The push to plastic
During the summer, the Church of England introduced a digital collection plate in 40 of its churches. Churchgoers could use their contactless credit cards to make donations. The plan is to extend this system nationwide during 2018.
We continue to see innovation in electronic payments. We all use plastic, but a change in fee structure between banks and the companies operating the ATM machine networks may push Britain towards being a cashless society.
Running an ATM machine costs money, not just the hardware, electricity, and communications costs, but also the cost of manpower in keeping the machines stocked with notes. Each time you draw cash out of a High Street ATM machine, your bank pays a fee of 25p to the ATM operator. The banks plan to revise their fee structure so that over the next four years, the fee is reduced from 25p to 20p per transaction. Link, the largest operator of ATM machines, warns that this will result in thousands of ATMs being cut from city centres, but hopes to protect machines in more rural and isolated areas even though those machines will become much less viable.
The loss of ATMs may be the impetus needed to push the UK towards being a cashless society. In some areas, the UK has already embraced cashless payments, especially with the advent of contactless cards and apps on mobile phones. Direct debits are the preferred way for people to pay their household bills, and it is rare these days to see people pay for high value goods with cash, or to use cash at petrol stations. A new milestone was reached in retail in July of this year when plastic overtook cash and was used for more than half of all transactions.
Some people prefer to use cash because it is easier to keep track of spending, psychologically harder to part with, and impossible to spend more than you have in your pocket. Nevertheless, one UK study found that 26% of people would happily do without cash altogether and use contactless payments whenever possible. Lest you think it is the befuddled older generation which is clinging on to cash, Barclaycard said the biggest increase in contactless payments in the UK over the last year has been among the over-60s.
One of the reasons we still need cash is because it is the cheapest way to handle small payments. For the most part, retailers use a payment processing company to collect money from plastic card transactions, and pay a fee per transaction. Whilst that is safer, cheaper, and more convenient than handling large amounts of cash, the retailer will not be happy if you are eating away his profits by using plastic for small value items like a newspaper, a packet of chewing gum, or a second class stamp for a postcard.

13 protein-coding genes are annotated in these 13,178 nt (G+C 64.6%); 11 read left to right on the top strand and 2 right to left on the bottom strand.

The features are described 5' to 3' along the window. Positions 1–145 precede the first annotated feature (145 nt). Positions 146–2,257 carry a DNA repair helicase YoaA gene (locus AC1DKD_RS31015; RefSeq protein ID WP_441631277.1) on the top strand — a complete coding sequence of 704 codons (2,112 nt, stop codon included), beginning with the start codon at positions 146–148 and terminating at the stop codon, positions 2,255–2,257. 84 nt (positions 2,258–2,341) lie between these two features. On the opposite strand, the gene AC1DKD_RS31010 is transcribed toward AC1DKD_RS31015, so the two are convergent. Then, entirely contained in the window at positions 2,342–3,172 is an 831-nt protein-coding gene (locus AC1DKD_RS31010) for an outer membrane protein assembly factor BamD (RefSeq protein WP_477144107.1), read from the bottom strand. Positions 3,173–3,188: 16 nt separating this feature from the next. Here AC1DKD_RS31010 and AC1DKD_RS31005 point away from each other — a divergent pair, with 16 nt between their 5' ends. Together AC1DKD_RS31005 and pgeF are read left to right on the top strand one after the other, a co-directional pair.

Before we can make the transition to being a cashless society, we need some cost-effective way for retailers to process micro-payments. The government and the Royal Mint seem to invest a lot of time and effort in designing shiny new one pound coins and plastic bank notes, but when it comes to electronic payments, they have left it largely to private enterprise, mostly foreign multinationals, each trying to grab a slice of a lucrative UK market, and there is no coherent national strategy operating in the interest of the citizen.
Meanwhile, Sweden has embraced electronic payments and looks to become the first country in the world to go truly cashless. The predictions are that by 2030, just twelve years from now, currency in Sweden will no longer exist outside of the museums. As in London, buses in Sweden already refuse to take coins or banknotes, which means buses are not delayed by passengers hunting for change and there is no risk of bus drivers of being robbed. Bakeries only take plastic which means staff handling food do not also have to handle well-used coinage and grubby notes. Even the Abba Museum in Stockholm, frequented by many foreign tourists, has recently elected to take cashless payments only.
So why does it work so well in Sweden? One reason is that Sweden has developed a good mobile and broadband infrastructure with fast access, second only to South Korea in terms of average access speed. Unlike many countries, that infrastructure is well spread across the nation rather than the British pattern of enclaves of high speed access and other areas suffering an internet drought. Another factor is that Swede's find their banks very trustworthy and the banks and payment providers have embraced the cashless society. There is no minimum spend on a card transaction, no opportunistic fees taking a disproportionate share of the profits. Finally, the industry has made it possible for everyone to make and receive cashless payments, whether that is by using an app on phones, a telephone transfer, or using the home-grown iZettle mobile card readers which are used by shops and market traders, balloon sellers at funfairs, and even homeless people selling the Swedish equivalent of Big Issue.
Somehow, the Church of England's digital collection plate doesn't seem so innovative after all.
28th November 2017
This article comes from the SKILLZONE email newsletter, published monthly since January 2008, and covering topics related to technology and the internet. All articles and artwork in the SKILLZONE newsletter are orignal content. If you would like to receive the newsletter direct to your inbox each month, please SUBSCRIBE here. It is free, and you don't get added to any other mailing lists. It uses best-practice confirmed opt-in only, and you may unsubscribe at any time.